Charles Roberts, 28, of Brownsville, alleges he has asked several times for religious books, pentagrams and a person to lead Wiccan services at the Texas Department of Criminal Justice’s Lopez Unit but has received no assistance from the prison’s chaplain. ...
Under current prison policy, there must be three inmates of the same faith in a given facility before employees will allow them to meet for worship services. An outside volunteer is also required to lead the sessions.
The department has established Catholic, Muslim, Jewish, Native American and non-denominational Christian services at all of their prisons. Wiccan volunteers also lead worship sessions at two TDCJ facilities outside of Houston, department spokesman Jason Clark said.
But Roberts – a Brownsville native incarcerated for a 2004 conviction on aggravated assault charges — claims that prison officials failed to even note his religion correctly on his inmate intake forms.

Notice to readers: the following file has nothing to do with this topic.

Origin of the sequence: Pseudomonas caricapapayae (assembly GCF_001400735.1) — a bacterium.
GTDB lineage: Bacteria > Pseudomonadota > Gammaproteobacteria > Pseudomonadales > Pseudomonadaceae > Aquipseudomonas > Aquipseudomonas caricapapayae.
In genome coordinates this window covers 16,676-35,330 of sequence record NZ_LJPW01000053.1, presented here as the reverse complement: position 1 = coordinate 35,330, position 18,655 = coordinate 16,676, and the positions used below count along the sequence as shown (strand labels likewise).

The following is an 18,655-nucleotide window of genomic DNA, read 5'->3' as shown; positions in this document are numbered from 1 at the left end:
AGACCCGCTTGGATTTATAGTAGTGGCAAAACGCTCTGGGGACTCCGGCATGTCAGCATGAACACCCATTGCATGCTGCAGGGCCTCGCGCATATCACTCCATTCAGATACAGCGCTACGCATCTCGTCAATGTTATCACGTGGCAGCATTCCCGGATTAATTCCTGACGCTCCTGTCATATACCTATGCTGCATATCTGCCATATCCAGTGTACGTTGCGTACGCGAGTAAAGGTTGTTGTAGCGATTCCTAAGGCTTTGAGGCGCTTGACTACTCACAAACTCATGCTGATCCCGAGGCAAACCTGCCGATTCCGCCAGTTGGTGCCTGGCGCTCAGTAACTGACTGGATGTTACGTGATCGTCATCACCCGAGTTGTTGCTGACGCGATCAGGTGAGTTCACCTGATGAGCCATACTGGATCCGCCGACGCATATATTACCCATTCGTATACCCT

When he told him practiced Wicca – a neo-pagan, nature based religion — an intake officer classified him as "non-denominational," his lawsuit states.
"The fact that my religious preference is said to be non-denominational goes to show that nothing is being done," he wrote.
A number of Texas inmates from various faiths have challenged the prison’s religious policies on similar grounds over the past several years. In nearly every case, federal judges and appeals court justices have found that the department’s guidelines does not put undo restraints on inmates’ ability to practice their faith.
I don't find the policy particularly unreasonable that there must be three inmates of a given faith in a unit to justify holding a worship service, but if they offer Wiccan services at other units I don't see why TDCJ doesn't just offer to transfer the fellow to one of them. It sounds like the failure to provide books and other religious materials may stem from the simple misidentification of religious preference on the intake form.